isentropic compression

isentropic compression

[¦īs·ən¦träp·ik kəm′presh·ən]
(thermodynamics)
Compression which occurs without any change in entropy.
McGraw-Hill Dictionary of Scientific & Technical Terms, 6E, Copyright © 2003 by The McGraw-Hill Companies, Inc.
References in periodicals archive ?
The total flow which is a sum of the main gas flow, required for gas isentropic compression, and the extra flow caused by gas recirculating from the discharge line, is proportional to the impeller tip speed.
A model is developed for extra specific enthalpy rise beyond that needed to achieve outlet pressure for an isentropic compression process.
O'Donovan and Rallis [36], and Bradley and Mitcheson [37] among others derived expressions for the flame radius by dividing the control volume into burned and unburned gases assuming the isentropic compression, spherical flame, and spatially uniform pressure.
The process 1-2 is an isentropic compression process in which the inlet air (Pressure of 1.013 bar and volume of 0.985 [m.sup.3]) is compressed to pressure of 49 bar and volume is reduced to 0.0615 [m.sup.3].
The analysis of variation of physical properties of pure and blend refrigerants such as evaporator pressure ([P.sub.evap]), pressure ratio, isentropic compression work (W), refrigeration effect (RE), power consumption (P), volumetric refrigeration capacity (VCR), coefficient of performance of heating ([COP.sub.h]) and coefficient of performance of cooling ([COP.sub.C]).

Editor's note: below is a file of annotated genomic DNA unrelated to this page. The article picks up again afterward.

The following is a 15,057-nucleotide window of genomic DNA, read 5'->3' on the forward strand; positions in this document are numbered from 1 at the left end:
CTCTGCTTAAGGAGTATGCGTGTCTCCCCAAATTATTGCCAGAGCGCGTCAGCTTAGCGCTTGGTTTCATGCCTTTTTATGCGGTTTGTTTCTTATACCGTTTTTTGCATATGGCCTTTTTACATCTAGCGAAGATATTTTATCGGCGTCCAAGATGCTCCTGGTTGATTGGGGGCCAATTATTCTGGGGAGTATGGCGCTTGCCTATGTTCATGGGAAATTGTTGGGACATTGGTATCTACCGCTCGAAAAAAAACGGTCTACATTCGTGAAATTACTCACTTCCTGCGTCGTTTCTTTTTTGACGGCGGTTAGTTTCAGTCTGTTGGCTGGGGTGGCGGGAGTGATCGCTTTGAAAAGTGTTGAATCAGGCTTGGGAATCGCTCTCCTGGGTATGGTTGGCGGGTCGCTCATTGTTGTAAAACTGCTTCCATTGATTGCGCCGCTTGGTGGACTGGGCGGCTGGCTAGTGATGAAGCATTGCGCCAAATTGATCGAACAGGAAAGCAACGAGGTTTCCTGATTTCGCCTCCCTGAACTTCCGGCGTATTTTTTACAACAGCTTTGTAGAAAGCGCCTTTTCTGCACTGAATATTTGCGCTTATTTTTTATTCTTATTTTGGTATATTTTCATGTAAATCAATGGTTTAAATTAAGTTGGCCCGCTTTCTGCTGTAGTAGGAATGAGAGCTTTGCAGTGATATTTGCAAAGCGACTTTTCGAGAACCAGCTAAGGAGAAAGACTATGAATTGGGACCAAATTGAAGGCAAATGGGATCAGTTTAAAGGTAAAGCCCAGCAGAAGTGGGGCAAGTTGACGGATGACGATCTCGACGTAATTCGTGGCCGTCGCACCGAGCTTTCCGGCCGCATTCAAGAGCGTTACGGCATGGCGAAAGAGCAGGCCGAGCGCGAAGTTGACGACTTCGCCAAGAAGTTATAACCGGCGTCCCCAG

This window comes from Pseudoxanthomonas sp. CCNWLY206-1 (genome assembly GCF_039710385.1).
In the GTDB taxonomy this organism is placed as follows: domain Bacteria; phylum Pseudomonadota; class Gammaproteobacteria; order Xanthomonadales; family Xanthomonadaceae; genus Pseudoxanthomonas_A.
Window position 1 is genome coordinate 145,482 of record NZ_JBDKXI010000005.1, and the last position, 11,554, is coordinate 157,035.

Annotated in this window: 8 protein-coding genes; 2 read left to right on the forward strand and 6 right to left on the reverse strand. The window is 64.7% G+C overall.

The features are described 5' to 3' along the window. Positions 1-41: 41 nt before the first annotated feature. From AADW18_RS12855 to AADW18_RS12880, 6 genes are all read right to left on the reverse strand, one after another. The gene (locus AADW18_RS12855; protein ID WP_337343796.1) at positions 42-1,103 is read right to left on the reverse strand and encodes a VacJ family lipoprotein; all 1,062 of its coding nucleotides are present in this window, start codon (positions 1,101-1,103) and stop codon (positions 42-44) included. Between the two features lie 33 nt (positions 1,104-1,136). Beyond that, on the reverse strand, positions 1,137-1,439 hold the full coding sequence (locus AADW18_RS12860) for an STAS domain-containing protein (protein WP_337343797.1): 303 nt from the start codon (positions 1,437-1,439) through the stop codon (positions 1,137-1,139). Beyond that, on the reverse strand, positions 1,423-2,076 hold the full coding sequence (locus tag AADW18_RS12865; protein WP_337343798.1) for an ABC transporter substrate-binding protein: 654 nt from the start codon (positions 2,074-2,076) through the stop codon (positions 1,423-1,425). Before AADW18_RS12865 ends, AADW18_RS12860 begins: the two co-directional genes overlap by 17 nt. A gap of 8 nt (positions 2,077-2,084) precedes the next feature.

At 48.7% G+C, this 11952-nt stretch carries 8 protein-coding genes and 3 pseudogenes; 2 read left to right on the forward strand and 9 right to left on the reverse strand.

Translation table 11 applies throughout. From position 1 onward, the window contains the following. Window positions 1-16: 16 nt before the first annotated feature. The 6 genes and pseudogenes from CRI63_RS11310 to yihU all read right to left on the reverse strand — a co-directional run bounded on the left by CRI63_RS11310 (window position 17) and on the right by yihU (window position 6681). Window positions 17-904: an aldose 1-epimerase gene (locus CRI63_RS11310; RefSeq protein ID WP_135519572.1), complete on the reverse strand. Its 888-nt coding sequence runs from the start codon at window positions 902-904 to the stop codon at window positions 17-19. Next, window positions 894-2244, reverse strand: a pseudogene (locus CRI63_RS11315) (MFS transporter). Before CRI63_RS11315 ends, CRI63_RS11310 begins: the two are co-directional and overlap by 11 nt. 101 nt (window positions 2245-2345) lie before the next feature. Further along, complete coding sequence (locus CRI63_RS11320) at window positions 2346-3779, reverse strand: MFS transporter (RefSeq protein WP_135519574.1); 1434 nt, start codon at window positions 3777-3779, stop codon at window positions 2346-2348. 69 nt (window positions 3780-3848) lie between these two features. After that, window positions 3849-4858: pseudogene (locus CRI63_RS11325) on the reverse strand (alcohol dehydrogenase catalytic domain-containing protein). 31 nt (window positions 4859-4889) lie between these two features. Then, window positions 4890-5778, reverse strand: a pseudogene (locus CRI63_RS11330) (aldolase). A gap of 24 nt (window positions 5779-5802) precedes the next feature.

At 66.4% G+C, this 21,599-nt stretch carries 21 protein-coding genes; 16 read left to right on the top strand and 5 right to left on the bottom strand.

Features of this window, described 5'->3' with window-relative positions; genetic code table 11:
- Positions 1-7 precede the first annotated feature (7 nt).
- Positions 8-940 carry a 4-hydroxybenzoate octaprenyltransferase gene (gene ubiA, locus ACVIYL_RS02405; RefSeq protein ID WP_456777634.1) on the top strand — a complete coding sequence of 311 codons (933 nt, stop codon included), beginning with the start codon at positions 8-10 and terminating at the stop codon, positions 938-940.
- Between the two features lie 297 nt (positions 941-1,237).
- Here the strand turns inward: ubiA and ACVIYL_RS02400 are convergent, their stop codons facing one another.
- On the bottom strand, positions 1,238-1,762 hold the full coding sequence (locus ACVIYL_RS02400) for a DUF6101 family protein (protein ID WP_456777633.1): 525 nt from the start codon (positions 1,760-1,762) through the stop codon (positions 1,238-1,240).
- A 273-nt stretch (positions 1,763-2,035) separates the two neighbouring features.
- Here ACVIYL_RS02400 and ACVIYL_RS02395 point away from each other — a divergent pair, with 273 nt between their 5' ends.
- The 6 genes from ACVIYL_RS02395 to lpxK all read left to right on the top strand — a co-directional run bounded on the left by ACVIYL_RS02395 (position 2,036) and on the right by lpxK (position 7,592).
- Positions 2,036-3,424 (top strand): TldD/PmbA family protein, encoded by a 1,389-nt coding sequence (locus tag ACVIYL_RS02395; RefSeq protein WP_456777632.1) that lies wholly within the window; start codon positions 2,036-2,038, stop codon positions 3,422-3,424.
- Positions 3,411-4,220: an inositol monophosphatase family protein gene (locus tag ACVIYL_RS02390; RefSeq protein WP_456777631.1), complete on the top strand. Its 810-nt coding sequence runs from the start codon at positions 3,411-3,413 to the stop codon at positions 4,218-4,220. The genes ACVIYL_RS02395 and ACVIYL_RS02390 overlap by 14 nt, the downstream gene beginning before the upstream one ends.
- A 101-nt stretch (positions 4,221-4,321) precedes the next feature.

2007) showed that, for a single stage refrigeration system operating with R134a between evaporating and condensing pressures of -27[degrees]C (80.6[degrees]F) and 42[degrees]C (107.6[degrees]F), isothermal compression can be as high as 16% more efficient than isentropic compression.
* The isentropic compression efficiency was taking as 0.8.
Knowing P1, T1 at the compressor inlet and isentropic compression, the temperature at the isentropic compression out point can be determined.
The technique--so relatively cold that tongue-in-cheek researchers have dubbed it ICE (for Isentropic Compression Experiments)--is a far faster and less expensive way to test materials over a wide range of stresses.
In the ideal version of the vapor-compression refrigeration cycle, process 1-2 is one of isentropic compression, with the refrigerant initially entering the compressor as a saturated vapor and leaving in a superheated state.
For isentropic compression, [W.sub.C] = m ([h.sub.2]-[h.sub.1]) (1)